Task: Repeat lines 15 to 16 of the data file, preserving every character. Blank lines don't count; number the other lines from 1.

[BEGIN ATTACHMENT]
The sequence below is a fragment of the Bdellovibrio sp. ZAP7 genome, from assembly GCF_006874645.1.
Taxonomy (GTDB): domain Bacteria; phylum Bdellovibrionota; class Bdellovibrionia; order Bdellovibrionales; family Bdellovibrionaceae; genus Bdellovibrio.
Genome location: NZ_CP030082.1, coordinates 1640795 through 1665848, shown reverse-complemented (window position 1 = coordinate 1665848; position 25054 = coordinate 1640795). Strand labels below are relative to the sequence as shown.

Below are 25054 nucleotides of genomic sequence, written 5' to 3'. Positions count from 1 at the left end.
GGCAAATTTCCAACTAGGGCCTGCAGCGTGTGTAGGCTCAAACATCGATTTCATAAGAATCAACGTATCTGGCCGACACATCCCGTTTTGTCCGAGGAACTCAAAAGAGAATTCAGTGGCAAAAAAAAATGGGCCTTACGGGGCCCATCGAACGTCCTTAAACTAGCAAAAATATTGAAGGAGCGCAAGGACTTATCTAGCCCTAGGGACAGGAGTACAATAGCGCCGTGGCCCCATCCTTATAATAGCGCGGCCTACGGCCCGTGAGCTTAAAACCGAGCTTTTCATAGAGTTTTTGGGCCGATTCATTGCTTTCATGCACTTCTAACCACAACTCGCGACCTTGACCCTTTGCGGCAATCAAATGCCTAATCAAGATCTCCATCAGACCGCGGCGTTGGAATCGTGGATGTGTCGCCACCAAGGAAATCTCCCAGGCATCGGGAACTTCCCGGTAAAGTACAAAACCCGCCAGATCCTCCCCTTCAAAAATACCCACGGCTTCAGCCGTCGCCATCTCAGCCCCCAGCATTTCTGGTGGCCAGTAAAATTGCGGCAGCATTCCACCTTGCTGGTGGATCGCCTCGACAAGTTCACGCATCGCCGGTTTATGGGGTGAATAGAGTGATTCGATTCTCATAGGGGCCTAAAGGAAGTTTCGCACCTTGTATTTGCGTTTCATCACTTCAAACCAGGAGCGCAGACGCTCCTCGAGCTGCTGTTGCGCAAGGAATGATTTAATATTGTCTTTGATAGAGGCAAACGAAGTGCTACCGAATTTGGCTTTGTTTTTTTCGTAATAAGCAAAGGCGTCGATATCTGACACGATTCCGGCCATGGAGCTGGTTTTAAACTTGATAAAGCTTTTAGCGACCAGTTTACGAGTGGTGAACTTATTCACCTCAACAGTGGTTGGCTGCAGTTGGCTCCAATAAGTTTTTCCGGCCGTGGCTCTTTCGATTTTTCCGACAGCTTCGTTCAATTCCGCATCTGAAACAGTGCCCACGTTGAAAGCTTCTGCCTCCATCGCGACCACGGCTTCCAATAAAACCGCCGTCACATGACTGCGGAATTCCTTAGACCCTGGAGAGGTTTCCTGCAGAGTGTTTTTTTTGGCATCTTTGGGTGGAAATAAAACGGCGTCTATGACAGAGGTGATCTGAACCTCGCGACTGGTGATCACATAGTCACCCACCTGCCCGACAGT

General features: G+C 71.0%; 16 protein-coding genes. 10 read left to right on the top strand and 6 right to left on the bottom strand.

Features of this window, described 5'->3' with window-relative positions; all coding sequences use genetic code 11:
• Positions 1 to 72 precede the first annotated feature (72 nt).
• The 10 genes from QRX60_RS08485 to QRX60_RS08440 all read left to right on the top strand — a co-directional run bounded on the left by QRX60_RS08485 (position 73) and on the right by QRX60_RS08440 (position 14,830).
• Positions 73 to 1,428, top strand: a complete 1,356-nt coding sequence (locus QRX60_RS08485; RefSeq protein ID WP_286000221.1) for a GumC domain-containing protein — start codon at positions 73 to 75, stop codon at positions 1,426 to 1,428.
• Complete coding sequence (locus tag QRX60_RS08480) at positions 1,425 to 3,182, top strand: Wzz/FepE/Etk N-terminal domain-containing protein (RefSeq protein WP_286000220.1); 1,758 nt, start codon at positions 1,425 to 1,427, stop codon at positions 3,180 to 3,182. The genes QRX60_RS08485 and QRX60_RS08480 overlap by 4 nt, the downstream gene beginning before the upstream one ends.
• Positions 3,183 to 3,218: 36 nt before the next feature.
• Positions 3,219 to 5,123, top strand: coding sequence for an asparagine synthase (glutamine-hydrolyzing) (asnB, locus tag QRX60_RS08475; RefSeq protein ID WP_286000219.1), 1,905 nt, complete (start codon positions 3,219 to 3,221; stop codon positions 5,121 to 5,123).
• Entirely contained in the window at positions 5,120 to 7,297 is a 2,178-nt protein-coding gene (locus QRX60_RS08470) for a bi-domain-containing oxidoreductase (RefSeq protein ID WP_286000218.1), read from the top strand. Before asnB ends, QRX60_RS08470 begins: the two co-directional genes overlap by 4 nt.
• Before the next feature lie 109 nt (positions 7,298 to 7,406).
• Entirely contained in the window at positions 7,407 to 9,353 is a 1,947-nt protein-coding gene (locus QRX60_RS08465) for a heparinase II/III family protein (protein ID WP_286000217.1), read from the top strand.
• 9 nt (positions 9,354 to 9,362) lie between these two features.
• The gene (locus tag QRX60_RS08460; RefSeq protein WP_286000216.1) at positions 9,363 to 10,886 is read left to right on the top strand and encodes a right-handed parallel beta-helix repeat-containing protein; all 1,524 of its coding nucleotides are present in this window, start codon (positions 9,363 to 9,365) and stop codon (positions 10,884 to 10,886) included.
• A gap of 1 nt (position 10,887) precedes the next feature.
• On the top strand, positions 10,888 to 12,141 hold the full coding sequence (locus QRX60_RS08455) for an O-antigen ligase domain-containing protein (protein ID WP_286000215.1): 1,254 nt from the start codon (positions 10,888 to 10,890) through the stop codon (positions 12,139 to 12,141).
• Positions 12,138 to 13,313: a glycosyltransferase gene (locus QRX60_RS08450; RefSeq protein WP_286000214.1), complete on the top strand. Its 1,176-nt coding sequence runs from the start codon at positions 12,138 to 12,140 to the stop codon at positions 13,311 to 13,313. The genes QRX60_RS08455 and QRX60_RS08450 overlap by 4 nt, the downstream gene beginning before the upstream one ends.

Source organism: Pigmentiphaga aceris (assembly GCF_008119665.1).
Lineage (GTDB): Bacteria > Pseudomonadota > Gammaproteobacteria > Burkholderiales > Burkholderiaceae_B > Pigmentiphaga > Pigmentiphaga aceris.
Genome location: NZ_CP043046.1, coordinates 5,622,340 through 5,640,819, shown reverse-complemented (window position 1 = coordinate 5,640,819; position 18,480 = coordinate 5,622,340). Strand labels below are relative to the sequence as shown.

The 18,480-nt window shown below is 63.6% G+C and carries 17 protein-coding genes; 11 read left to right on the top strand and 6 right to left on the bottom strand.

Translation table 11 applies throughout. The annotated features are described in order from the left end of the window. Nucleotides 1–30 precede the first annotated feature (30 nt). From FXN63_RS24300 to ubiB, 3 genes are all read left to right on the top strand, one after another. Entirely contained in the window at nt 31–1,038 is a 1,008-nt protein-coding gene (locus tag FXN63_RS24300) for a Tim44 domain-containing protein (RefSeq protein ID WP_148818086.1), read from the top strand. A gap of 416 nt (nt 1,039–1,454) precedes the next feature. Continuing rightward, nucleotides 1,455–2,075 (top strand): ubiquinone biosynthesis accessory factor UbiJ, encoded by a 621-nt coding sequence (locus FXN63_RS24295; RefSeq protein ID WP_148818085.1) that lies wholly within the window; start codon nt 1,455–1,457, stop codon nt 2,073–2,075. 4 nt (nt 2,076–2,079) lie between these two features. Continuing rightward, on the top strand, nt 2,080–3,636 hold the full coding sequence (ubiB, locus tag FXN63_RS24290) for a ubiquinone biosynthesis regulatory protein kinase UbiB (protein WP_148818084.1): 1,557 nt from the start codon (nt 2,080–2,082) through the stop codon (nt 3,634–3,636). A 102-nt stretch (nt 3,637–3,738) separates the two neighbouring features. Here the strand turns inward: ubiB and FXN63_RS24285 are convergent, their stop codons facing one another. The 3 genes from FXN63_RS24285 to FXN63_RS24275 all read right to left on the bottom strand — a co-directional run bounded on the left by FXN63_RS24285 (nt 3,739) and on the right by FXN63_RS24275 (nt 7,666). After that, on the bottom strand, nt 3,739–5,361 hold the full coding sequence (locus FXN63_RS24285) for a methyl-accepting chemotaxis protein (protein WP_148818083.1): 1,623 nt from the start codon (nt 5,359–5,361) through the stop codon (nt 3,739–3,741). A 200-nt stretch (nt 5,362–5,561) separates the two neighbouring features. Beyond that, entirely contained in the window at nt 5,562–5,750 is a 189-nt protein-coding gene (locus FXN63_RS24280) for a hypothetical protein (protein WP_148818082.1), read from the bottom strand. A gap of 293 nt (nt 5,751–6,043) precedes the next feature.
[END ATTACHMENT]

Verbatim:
• Before the next feature lie 109 nt (positions 7,298 to 7,406).
• Entirely contained in the window at positions 7,407 to 9,353 is a 1,947-nt protein-coding gene (locus QRX60_RS08465) for a heparinase II/III family protein (protein ID WP_286000217.1), read from the top strand.